tcp_mem is more important because it defines how the tcp stack should behave when it comes to memory usage. IMO send and receive buffer should be a multiple of tcp_mem. Here is a link to a formula for receive buffer: http://www.acc.umu.se/~maswan/linux-netperf.txt. In short:
The overhead is: window/2^tcp_adv_win_scale (tcp_adv_win_scale default is 2)
So for linux default parameters for the recieve window (tcp_rmem):
87380 - (87380 / 2^2) = 65536.
Given a transatlantic link (150 ms RTT), the maximum performance ends up at:
65536/0.150 = 436906 bytes/s or about 400 kbyte/s, which is really slow today.
With the increased default size:
(873800 - 873800/2^2)/0.150 = 4369000 bytes/s, or about 4Mbytes/s, which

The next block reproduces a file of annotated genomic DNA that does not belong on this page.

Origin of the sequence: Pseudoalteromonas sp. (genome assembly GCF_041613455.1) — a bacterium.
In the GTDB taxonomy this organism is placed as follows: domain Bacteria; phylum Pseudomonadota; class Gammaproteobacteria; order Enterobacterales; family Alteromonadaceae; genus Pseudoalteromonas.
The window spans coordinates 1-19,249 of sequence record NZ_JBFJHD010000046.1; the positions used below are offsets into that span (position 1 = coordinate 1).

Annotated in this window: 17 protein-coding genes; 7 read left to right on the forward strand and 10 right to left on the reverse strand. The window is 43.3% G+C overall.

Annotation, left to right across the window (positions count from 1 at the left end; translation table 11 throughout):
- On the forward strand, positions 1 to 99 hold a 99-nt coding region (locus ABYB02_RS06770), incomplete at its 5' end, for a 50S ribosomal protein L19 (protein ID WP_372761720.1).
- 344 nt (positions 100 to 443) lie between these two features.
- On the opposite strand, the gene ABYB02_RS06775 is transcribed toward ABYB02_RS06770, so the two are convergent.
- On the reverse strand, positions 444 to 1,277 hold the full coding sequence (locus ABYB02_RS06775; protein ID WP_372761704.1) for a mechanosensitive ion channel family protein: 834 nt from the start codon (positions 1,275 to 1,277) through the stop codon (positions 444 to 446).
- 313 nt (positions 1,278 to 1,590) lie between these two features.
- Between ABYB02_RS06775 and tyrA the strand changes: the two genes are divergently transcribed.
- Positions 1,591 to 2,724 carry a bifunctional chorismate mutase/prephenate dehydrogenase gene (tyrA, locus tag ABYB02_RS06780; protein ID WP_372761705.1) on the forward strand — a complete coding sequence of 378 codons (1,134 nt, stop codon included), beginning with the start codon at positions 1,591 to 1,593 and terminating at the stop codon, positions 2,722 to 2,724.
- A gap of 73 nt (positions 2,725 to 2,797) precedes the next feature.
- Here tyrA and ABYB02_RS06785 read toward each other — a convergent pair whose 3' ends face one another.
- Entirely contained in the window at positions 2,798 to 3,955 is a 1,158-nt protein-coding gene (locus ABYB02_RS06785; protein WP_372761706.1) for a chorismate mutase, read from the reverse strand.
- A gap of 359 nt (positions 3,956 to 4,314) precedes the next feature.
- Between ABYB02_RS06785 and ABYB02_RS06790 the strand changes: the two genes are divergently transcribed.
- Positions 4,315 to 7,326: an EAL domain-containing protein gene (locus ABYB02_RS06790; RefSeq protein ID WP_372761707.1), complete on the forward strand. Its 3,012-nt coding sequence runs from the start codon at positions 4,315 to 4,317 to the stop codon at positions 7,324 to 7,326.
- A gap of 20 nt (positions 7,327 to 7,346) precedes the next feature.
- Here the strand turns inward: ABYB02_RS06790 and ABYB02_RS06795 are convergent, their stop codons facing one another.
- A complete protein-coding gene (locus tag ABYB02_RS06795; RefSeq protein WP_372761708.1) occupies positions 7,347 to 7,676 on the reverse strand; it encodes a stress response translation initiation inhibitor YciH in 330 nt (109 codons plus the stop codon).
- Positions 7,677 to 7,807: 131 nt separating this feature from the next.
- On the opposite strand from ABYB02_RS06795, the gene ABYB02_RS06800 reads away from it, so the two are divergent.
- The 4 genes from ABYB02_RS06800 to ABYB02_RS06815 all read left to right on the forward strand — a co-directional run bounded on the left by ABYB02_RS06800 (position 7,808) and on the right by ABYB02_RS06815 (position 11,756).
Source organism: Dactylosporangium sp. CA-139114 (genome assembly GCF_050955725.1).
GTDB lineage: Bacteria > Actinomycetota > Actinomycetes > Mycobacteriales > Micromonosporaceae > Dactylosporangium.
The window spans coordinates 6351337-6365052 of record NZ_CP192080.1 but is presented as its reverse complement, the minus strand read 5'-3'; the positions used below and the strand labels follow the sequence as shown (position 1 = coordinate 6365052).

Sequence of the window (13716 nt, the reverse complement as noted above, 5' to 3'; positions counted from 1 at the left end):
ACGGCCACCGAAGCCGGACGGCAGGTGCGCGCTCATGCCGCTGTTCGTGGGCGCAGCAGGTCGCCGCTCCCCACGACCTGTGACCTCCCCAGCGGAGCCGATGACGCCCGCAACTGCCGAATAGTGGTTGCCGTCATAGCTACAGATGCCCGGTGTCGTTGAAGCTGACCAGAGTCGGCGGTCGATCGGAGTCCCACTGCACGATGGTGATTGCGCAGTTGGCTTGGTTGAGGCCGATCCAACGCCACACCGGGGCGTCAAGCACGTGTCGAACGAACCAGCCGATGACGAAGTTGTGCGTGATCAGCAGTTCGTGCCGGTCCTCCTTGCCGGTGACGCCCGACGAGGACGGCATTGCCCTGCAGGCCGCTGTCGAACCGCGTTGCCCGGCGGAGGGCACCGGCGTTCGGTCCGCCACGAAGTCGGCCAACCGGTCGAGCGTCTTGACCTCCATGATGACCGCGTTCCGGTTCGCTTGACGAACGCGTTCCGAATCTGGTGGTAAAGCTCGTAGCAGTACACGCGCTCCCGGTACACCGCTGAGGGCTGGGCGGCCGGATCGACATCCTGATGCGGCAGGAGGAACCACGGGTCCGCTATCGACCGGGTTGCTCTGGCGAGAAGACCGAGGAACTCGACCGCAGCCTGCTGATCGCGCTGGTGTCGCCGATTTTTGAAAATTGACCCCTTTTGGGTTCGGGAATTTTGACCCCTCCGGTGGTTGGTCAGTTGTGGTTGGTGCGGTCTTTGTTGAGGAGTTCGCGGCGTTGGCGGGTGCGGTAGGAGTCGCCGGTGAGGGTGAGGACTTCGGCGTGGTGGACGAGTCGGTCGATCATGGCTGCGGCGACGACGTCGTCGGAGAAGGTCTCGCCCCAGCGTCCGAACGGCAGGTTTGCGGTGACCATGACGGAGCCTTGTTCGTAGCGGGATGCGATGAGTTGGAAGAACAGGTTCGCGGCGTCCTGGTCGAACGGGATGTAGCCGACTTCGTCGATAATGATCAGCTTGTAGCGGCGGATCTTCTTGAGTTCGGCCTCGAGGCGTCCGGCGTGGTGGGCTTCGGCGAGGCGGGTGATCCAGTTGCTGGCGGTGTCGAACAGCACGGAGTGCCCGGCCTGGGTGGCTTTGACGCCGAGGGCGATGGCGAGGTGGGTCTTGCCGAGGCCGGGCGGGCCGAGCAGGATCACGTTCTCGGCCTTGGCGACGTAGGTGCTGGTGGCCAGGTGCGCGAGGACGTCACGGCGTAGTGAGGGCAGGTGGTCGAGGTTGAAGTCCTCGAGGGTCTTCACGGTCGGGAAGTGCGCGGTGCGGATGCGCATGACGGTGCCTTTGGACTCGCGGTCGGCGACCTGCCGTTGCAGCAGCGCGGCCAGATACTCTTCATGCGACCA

is resonable for a modern network. And note that this is the default, if
the sender is configured with a larger window size it will happily scale
up to 10 times this (8738000*0.75/0.150 = ~40Mbytes/s), pretty good for
a modern network.
Here is what the article says about tcp_mem:
What you remove is an artificial limit to tcp performance, without that limit
you are bounded by the available end-to-end bandwidth and loss. So you might
end up saturating your uplink more effectively, but tcp is good at handling
IMO a bigger middle tcp_mem value speeds up connection at the loss of less security and slightly increase memory usuage.
You can monitor the network stack with:
grep skbuff /proc/slabinfo